We find no error. The witness Chappell was under indictment with Sims for bank robbery in New York, and certainly there is no question of his right to plead the Fifth Amendment. Nor is there any substance to the appellant's contention that Sims' testimony, which seriously implicated Chappell, removed the cloak of the Amendment's protection from Chappell. At most Smith was entitled to have Chappell's direct testimony implicating him expunged from the record if the Fifth Amendment plea in any way seriously hampered or embarrassed the defendant's effort to get at the truth of the facts in this case by his cross-examination of Chappell. Smith v. United States,331 F.2d 265, 277-278 (8 Cir. 1964); United States v. Cardillo, 316 F.2d 606, 611 (2 Cir.), cert. denied, 375 U.S. 822, 84 S.Ct. 60, 11 L.Ed.2d 55 (1963). We need not go so far as Cardillo to say that if the question affected only the credibility of the witness, the refusal to answer would not entitle the defendant to have the witness' testimony stricken. Here we think it obvious beyond any possibility of a doubt that Chappell's character had been placed in such a light by his own prior testimony and by that of Sims that his plea of the Fifth Amendment could have had no other effect on the jury than to confirm the opinion created by his and Sims' prior testimony. Under these circumstances, it is equally obvious that Chappell's refusal to answer could not have embarrassed the defendant's efforts to elicit the full facts about the instant case.
We turn then to the second point raised by the defendant. When the robbers arrived in Washington in preparation for their third attempt, as a result of Chappell's previous arrangements, they went directly to the defendant's apartment, where they stayed during the weekend before the robbery. During the early hours of the morning of July 8, the defendant drove Goody and another member of the gang, both of whom were narcotics users, around the city in search of narcotics. Goody testified that it was during this ride that the defendant learned from the conversation that the robbery was to take place in Maryland. Upon their return to the defendant's apartment, a careful rehearsal of the crime was carried out in the defendant's presence. The three witnesses-- Sims, Ugaro, and Goody-- identified the defendant in the courtroom and testified to his presence at this rehearsal.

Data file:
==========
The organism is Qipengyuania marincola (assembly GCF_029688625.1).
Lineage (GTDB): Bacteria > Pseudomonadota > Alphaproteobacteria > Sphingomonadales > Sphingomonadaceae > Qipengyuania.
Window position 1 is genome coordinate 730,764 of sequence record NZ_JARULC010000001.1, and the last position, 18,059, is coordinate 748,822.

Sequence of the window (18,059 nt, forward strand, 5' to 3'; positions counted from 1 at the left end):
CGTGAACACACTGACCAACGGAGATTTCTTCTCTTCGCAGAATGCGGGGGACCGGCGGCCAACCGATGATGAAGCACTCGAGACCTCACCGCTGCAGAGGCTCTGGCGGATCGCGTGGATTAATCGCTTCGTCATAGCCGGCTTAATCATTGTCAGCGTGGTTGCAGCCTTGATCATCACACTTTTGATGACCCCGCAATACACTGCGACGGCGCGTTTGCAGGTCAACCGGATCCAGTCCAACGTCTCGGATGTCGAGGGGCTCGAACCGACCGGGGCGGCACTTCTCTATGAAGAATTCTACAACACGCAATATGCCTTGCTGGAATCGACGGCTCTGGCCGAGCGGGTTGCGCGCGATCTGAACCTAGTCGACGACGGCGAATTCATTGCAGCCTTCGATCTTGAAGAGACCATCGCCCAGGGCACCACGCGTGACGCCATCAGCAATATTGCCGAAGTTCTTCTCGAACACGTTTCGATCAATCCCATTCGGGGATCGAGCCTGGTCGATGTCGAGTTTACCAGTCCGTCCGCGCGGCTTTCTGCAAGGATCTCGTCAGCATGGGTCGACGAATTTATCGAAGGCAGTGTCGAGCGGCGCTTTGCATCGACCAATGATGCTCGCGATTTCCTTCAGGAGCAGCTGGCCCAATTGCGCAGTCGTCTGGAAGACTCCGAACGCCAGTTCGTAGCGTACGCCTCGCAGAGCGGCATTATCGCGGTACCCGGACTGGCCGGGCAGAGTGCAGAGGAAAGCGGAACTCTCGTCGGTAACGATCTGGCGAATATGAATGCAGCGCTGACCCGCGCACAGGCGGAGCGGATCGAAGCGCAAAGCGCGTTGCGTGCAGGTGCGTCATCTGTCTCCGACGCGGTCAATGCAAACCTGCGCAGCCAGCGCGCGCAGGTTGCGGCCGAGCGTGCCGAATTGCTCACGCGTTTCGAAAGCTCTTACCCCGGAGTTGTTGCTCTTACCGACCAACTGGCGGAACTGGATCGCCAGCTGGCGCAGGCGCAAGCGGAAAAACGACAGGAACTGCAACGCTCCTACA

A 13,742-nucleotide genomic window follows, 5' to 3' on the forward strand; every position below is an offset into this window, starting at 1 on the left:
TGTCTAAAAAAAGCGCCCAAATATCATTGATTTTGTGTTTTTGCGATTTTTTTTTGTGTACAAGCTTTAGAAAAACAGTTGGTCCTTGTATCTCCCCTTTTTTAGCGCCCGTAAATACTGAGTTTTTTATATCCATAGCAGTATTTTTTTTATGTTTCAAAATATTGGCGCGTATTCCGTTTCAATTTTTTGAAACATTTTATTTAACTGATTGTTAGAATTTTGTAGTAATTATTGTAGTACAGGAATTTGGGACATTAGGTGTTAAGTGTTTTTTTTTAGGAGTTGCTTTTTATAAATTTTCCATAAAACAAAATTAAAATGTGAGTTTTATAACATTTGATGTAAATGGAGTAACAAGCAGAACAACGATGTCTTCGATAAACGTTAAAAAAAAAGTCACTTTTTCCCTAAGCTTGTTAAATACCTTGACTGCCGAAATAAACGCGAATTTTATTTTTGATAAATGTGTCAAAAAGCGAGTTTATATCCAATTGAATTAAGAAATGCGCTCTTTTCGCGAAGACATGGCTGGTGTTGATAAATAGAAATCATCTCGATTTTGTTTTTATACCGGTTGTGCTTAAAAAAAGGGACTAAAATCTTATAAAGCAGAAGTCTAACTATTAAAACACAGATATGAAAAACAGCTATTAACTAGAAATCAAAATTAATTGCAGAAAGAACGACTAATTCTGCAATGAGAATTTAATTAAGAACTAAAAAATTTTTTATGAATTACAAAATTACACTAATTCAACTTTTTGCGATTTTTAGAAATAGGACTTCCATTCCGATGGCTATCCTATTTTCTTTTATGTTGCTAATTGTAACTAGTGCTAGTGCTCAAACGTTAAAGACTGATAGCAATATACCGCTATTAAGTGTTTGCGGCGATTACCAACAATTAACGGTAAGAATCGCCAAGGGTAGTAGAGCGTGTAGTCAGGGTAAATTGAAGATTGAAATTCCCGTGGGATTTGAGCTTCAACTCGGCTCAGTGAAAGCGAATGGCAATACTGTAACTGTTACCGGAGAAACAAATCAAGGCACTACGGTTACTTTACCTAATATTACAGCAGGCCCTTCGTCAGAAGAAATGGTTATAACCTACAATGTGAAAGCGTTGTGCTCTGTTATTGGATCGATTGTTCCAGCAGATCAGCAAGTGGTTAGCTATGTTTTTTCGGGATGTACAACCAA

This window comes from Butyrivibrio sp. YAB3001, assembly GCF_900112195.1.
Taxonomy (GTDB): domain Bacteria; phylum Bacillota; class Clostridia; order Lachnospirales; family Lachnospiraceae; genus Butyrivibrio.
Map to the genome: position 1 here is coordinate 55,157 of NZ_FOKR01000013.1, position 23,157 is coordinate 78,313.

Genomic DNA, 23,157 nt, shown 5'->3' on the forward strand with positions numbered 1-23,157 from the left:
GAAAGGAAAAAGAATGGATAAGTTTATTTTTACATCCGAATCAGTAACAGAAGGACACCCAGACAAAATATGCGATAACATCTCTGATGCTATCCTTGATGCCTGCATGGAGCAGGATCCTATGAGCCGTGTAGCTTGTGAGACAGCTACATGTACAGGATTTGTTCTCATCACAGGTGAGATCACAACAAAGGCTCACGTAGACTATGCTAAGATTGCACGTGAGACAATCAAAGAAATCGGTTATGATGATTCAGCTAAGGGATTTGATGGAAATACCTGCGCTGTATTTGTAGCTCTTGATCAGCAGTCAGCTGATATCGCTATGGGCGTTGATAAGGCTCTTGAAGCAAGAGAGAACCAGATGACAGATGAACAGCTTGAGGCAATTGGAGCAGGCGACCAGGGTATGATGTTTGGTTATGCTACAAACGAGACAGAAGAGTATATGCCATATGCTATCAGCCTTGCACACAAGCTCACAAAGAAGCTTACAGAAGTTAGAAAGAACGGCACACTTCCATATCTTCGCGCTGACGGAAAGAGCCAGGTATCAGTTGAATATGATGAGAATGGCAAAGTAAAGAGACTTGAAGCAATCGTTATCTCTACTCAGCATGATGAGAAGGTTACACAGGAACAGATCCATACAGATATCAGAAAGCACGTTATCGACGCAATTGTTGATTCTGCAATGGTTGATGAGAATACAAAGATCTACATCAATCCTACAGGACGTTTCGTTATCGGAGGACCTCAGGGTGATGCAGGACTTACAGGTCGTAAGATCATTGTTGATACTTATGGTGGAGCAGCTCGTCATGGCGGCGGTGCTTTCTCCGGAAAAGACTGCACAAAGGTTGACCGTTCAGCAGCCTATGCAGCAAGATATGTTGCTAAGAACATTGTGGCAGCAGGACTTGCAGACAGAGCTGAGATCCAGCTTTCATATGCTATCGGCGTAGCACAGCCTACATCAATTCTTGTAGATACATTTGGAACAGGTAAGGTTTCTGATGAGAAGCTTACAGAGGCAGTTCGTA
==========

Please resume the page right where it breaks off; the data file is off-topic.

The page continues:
On direct examination Goody, who had joined the gang only on the last attempt and for whom principally the rehearsal in the defendant's apartment was put on, testified that he too first learned that the bank to be robbed was situated in Maryland on the automobile ride with the defendant early on the morning of the day of the robbery. On cross-examination defense counsel attempted to impeach Goody's testimony that the defendant had learned of the interstate character of their activities on the morning ride by showing that in a statement he had given in April, 1963, he had told the F.B.I. that he could not say specifically that Smith knew that the offense was to be committed in Maryland. Goody testified that he was not sure whether or not he had told the F.B.I. of Smith's knowledge of the locus of the crime. On re-direct it was shown that Goody had given the information about the incident in the car to co-counsel for the Government about a week before the trial. On re-cross, Goody was asked why he had not mentioned the incident before, and the court pointed out that on his cross-examination the witness had said he could not remember whether he had or not. He was then asked if he had been questioned about the defendant prior to the April disclosure, and he conceded that he had. At this point in the re-cross, the following exchange occurred: